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Speeches, 9/5/2007

The Address by Minister Väyrynen at the Finland-Romania Business Forum in Bucharest

Keynote address by Dr. Paavo Väyrynen, Minister for Foreign Trade and Development of Finland, at the Finland - Romania Business Forum in Bucharest on September 5, 2007.

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Your Excellency, State Secretary Imre, Excellencies, Ladies and Gentlemen,

I would like to start by thanking the Chamber of Commerce and Industry of Romania for co-organising this event. And I would like to thank State Secretary Imre for his interesting and inspiring address.

Ladies and Gentlemen,

It is a pleasure for me to visit Bucharest accompanied by a high-level Finnish business delegation. This is the second stop during my first business promotion visit abroad in my capacity as the new Minister for Foreign Trade and Development of Finland. This proves that the important strategic position and economic potential of Romania have been duly recognised in Finland.

The purpose of my visit is to enhance trade and economic relations between our two countries. It is actually easy to find the way from Helsinki to Bucharest by orienteering straight to the south. When our national airline Finnair has started direct flights between Finland and Romania this year, the journey is easier than ever before. This logistical improvement will certainly help our mutual business and all other human contacts.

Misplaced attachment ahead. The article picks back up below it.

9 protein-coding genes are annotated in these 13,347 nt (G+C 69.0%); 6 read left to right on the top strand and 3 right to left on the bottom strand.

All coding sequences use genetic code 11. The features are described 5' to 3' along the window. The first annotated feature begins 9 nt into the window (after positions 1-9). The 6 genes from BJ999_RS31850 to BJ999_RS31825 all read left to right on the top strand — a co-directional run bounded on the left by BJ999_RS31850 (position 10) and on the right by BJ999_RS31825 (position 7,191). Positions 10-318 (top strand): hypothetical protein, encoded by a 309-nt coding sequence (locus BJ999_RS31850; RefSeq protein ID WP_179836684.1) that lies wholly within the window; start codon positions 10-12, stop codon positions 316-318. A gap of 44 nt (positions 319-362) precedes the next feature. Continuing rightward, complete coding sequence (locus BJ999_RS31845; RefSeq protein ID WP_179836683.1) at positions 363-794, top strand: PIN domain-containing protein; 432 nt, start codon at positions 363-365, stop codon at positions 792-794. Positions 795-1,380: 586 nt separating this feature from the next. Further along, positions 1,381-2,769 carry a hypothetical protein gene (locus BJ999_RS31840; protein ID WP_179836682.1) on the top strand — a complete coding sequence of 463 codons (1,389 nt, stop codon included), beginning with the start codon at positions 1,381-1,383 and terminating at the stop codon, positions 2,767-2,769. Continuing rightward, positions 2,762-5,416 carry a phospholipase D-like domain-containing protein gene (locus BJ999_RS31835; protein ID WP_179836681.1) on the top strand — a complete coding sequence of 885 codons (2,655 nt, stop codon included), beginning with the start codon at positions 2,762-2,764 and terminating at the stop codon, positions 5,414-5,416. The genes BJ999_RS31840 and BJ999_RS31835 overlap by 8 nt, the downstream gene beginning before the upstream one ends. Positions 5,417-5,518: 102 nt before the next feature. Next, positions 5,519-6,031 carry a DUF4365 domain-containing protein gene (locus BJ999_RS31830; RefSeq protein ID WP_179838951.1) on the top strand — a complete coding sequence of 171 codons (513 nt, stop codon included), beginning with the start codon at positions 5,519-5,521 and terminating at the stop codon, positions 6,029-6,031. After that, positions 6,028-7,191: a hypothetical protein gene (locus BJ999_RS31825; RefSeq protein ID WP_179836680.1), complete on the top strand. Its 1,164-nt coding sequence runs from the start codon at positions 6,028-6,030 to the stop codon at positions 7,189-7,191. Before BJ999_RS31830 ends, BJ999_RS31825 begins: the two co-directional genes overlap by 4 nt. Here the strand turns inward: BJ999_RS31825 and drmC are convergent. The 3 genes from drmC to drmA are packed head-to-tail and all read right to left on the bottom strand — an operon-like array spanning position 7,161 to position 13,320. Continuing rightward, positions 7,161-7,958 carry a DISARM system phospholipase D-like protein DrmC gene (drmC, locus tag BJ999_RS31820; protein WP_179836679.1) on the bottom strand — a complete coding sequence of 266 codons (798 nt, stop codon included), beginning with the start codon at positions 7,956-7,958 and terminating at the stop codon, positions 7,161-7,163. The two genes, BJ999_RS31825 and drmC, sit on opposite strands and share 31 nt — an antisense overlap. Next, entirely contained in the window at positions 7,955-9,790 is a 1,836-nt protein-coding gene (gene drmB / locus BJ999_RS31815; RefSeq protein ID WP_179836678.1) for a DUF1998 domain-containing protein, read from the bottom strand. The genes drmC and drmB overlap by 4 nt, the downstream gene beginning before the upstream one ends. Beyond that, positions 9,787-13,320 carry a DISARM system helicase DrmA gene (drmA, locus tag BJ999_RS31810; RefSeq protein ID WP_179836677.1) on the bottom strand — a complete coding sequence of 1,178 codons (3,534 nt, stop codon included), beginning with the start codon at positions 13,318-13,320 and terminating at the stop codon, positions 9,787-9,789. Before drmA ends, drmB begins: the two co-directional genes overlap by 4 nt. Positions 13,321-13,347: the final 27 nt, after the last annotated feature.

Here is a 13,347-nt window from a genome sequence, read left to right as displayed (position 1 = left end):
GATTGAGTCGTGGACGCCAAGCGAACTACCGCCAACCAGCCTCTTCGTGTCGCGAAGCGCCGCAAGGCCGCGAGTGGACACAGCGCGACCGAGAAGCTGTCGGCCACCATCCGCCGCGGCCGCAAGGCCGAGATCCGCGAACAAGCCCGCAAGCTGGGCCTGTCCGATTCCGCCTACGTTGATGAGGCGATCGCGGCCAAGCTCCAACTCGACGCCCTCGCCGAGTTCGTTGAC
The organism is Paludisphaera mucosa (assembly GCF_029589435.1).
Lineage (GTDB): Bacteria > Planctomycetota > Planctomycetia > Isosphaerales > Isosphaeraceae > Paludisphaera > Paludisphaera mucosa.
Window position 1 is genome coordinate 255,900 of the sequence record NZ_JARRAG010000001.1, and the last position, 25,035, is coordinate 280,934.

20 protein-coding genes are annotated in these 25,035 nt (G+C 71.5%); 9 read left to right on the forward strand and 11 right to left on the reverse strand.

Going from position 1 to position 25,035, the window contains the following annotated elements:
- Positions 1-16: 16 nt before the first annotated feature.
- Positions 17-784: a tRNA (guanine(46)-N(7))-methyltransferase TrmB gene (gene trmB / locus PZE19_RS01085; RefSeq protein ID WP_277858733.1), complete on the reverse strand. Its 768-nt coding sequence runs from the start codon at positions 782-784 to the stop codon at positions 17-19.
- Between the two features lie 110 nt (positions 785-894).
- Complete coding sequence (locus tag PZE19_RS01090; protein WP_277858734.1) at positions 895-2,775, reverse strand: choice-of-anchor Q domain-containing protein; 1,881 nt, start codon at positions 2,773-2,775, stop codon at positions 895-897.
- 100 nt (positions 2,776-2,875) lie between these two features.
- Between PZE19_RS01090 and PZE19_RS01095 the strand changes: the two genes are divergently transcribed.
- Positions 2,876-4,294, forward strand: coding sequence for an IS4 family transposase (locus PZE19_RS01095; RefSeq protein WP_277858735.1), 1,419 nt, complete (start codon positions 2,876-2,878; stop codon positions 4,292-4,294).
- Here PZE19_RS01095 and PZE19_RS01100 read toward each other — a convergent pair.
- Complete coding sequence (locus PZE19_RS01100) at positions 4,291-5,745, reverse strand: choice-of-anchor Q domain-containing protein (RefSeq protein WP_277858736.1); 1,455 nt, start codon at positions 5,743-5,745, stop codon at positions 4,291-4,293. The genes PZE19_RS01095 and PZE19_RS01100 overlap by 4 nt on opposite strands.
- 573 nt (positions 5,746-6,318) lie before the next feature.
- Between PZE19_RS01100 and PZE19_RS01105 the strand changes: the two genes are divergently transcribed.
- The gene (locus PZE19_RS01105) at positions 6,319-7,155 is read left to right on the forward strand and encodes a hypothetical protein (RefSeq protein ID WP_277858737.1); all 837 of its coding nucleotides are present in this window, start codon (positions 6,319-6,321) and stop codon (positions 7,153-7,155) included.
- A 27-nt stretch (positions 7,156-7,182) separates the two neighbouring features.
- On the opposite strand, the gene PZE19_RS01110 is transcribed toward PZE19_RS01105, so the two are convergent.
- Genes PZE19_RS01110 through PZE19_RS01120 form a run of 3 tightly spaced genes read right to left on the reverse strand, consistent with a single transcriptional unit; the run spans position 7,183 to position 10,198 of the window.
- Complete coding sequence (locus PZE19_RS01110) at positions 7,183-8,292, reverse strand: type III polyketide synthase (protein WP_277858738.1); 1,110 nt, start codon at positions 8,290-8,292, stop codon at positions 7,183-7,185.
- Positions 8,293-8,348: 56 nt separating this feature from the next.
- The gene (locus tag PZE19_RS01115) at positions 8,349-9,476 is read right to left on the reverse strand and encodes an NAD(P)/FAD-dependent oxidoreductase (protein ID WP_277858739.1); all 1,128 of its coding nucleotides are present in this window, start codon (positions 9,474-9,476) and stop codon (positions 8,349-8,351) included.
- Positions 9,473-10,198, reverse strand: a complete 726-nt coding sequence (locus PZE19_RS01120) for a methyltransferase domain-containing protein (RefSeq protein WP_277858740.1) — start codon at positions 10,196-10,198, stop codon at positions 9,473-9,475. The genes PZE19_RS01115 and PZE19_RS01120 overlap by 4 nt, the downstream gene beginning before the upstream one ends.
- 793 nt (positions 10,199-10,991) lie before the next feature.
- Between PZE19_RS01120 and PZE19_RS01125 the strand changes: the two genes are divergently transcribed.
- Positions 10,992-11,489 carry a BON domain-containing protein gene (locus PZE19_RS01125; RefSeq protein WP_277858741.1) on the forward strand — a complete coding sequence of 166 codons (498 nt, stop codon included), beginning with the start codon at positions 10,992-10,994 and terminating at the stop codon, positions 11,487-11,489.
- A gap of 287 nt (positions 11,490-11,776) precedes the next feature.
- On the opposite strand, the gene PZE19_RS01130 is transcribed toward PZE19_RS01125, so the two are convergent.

Ladies and Gentlemen,

My visit to Romania takes place at a time where innovative responses to the challenges - and opportunities - created by globalisation are in high demand everywhere. Globalisation has brought the different corners of the world closer to each other and made new kind of interaction possible.

On the other hand, this process has made all of us begin to face the limitations that increasing economic activity on a global scale brings about. Typically, relocation of businesses and jobs towards a few large rising economies - China in the first place - has been seen as the primary expression of globalisation. This has been felt in Finland, as well, but this is not the end of the story.

Rapid economic growth in Brazilia, Russia, India and China has entailed intensified rivalry for raw materials and energy around the globe with the consequence of ever-rising prices of these productive assets. And all this constitutes an increasing burden on the ecological sustainability of this global development. So, the name of the game is to balance the opportunities created by globalisation with the challenge of economic, social and environmental sustainability.

The European response to these global challenges has been the ever-gathering economic integration and the creation of a single market. We in Finland have had the honour to play a role at the turning points of the Romanian path into the European Union and the single market. In 1999, during Finland's first EU Presidency, Romania was invited in Helsinki to start the membership negotiations with the European Union. And during the second Finnish Presidency last year it was confirmed that Romania will join the Union at the beginning of 2007.